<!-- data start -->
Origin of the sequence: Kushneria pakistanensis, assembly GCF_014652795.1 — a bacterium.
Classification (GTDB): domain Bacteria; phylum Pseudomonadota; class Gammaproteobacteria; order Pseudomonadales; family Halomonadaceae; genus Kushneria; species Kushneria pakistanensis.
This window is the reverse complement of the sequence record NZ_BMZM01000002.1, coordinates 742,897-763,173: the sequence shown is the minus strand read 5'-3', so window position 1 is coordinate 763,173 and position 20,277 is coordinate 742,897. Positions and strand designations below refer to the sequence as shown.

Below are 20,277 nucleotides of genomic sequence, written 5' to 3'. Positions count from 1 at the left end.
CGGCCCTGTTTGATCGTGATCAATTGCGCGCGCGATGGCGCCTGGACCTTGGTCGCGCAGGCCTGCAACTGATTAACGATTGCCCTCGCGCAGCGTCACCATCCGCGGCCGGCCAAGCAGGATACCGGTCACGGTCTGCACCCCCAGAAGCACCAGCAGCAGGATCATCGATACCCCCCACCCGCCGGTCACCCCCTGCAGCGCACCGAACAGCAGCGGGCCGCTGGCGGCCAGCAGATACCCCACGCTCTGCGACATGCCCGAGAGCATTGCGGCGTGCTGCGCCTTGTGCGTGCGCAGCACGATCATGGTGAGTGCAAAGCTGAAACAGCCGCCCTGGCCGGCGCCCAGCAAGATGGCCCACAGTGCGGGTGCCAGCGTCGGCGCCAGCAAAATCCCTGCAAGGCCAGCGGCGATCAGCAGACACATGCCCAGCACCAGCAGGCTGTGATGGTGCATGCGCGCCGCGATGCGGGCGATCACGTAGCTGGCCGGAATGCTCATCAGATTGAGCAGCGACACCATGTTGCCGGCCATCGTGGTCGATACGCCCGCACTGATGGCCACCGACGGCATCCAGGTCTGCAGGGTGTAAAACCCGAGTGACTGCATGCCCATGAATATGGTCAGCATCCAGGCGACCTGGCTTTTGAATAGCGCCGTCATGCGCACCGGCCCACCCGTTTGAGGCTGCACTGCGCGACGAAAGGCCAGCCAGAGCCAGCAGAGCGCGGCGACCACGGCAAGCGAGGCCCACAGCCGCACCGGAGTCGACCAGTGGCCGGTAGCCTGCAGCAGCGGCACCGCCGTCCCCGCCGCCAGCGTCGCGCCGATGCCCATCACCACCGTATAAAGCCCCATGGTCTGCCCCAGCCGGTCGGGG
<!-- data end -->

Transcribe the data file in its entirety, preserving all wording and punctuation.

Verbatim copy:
Origin of the sequence: Kushneria pakistanensis, assembly GCF_014652795.1 — a bacterium.
Classification (GTDB): domain Bacteria; phylum Pseudomonadota; class Gammaproteobacteria; order Pseudomonadales; family Halomonadaceae; genus Kushneria; species Kushneria pakistanensis.
This window is the reverse complement of the sequence record NZ_BMZM01000002.1, coordinates 742,897-763,173: the sequence shown is the minus strand read 5'-3', so window position 1 is coordinate 763,173 and position 20,277 is coordinate 742,897. Positions and strand designations below refer to the sequence as shown.

Below are 20,277 nucleotides of genomic sequence, written 5' to 3'. Positions count from 1 at the left end.
CGGCCCTGTTTGATCGTGATCAATTGCGCGCGCGATGGCGCCTGGACCTTGGTCGCGCAGGCCTGCAACTGATTAACGATTGCCCTCGCGCAGCGTCACCATCCGCGGCCGGCCAAGCAGGATACCGGTCACGGTCTGCACCCCCAGAAGCACCAGCAGCAGGATCATCGATACCCCCCACCCGCCGGTCACCCCCTGCAGCGCACCGAACAGCAGCGGGCCGCTGGCGGCCAGCAGATACCCCACGCTCTGCGACATGCCCGAGAGCATTGCGGCGTGCTGCGCCTTGTGCGTGCGCAGCACGATCATGGTGAGTGCAAAGCTGAAACAGCCGCCCTGGCCGGCGCCCAGCAAGATGGCCCACAGTGCGGGTGCCAGCGTCGGCGCCAGCAAAATCCCTGCAAGGCCAGCGGCGATCAGCAGACACATGCCCAGCACCAGCAGGCTGTGATGGTGCATGCGCGCCGCGATGCGGGCGATCACGTAGCTGGCCGGAATGCTCATCAGATTGAGCAGCGACACCATGTTGCCGGCCATCGTGGTCGATACGCCCGCACTGATGGCCACCGACGGCATCCAGGTCTGCAGGGTGTAAAACCCGAGTGACTGCATGCCCATGAATATGGTCAGCATCCAGGCGACCTGGCTTTTGAATAGCGCCGTCATGCGCACCGGCCCACCCGTTTGAGGCTGCACTGCGCGACGAAAGGCCAGCCAGAGCCAGCAGAGCGCGGCGACCACGGCAAGCGAGGCCCACAGCCGCACCGGAGTCGACCAGTGGCCGGTAGCCTGCAGCAGCGGCACCGCCGTCCCCGCCGCCAGCGTCGCGCCGATGCCCATCACCACCGTATAAAGCCCCATGGTCTGCCCCAGCCGGTCGGGG